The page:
We describe a set of techniques to generate queries automatically based on one or more ingested, input corpuses. These queries require no a priori domain knowledge, and hence no human domain experts. Thus, these auto-generated queries help address the epistemological question of how we know what we know, or more precisely in this case, how an AI system with ingested data knows what it knows. These auto-generated queries can also be used to identify and remedy problem areas in ingested material — areas for which the knowledge of the AI system is incomplete or even erroneous. Similarly, the proposed techniques facilitate tests of AI capability — both in terms of coverage and accuracy. By removing humans from the main learning loop, our approach also allows more effective scaling of AI and cognitive capabilities to provide (1) broader coverage in a single domain such as health or geology; and (2) more rapid deployment to new domains. The proposed techniques also allow ingested knowledge to be extended naturally. Our investigations are early, and this paper provides a description of the techniques. Assessment of their efficacy is our next step for future work.
We study the problem of adapting neural sentence embedding models to the domain of human activities to capture their relations in different dimensions. We introduce a novel approach, Sequential Network Transfer, and show that it largely improves the performance on all dimensions. We also extend this approach to other semantic similarity datasets, and show that the resulting embeddings outperform traditional transfer learning approaches in many cases, achieving state-of-the-art results on the Semantic Textual Similarity (STS) Benchmark. To account for the improvements, we provide some interpretation of what the networks have learned. Our results suggest that Sequential Network Transfer is highly effective for various sentence embedding models and tasks.
Deep neural networks trained over large datasets learn features that are both generic to the whole dataset, and specific to individual classes in the dataset. Learned features tend towards generic in the lower layers and specific in the higher layers of a network. Methods like fine-tuning are made possible because of the ability for one filter to apply to multiple target classes. Much like the human brain this behavior, can also be used to cluster and separate classes. However, to the best of our knowledge there is no metric for how applicable learned features are to specific classes. In this paper we propose a definition and metric for measuring the applicability of learned features to individual classes, and use this applicability metric to estimate input applicability and produce a new method of unsupervised learning we call the CactusNet.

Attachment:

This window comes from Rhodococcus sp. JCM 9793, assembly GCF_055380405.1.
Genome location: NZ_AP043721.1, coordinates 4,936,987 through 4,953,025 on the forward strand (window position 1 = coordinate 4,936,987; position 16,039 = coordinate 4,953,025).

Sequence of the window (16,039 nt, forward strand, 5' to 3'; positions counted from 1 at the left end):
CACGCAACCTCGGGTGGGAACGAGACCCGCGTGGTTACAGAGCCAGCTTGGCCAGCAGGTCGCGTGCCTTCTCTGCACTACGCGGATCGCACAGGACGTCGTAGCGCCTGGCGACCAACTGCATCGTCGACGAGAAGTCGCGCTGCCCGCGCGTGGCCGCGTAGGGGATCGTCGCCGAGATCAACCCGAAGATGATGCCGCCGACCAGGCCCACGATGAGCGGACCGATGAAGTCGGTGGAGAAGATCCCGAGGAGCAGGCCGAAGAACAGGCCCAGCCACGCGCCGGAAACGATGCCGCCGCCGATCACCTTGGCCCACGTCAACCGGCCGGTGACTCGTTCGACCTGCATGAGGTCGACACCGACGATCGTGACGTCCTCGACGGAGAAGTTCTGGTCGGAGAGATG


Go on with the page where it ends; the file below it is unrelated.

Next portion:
A number of differences have emerged between modern and classic approaches to constituency parsing in recent years, with structural components like grammars and feature-rich lexicons becoming less central while recurrent neural network representations rise in popularity. The goal of this work is to analyze the extent to which information provided directly by the model structure in classical systems is still being captured by neural methods. To this end, we propose a high-performance neural model (92.08 F1 on PTB) that is representative of recent work and perform a series of investigative experiments. We find that our model implicitly learns to encode much of the same information that was explicitly provided by grammars and lexicons in the past, indicating that this scaffolding can largely be subsumed by powerful general-purpose neural machinery.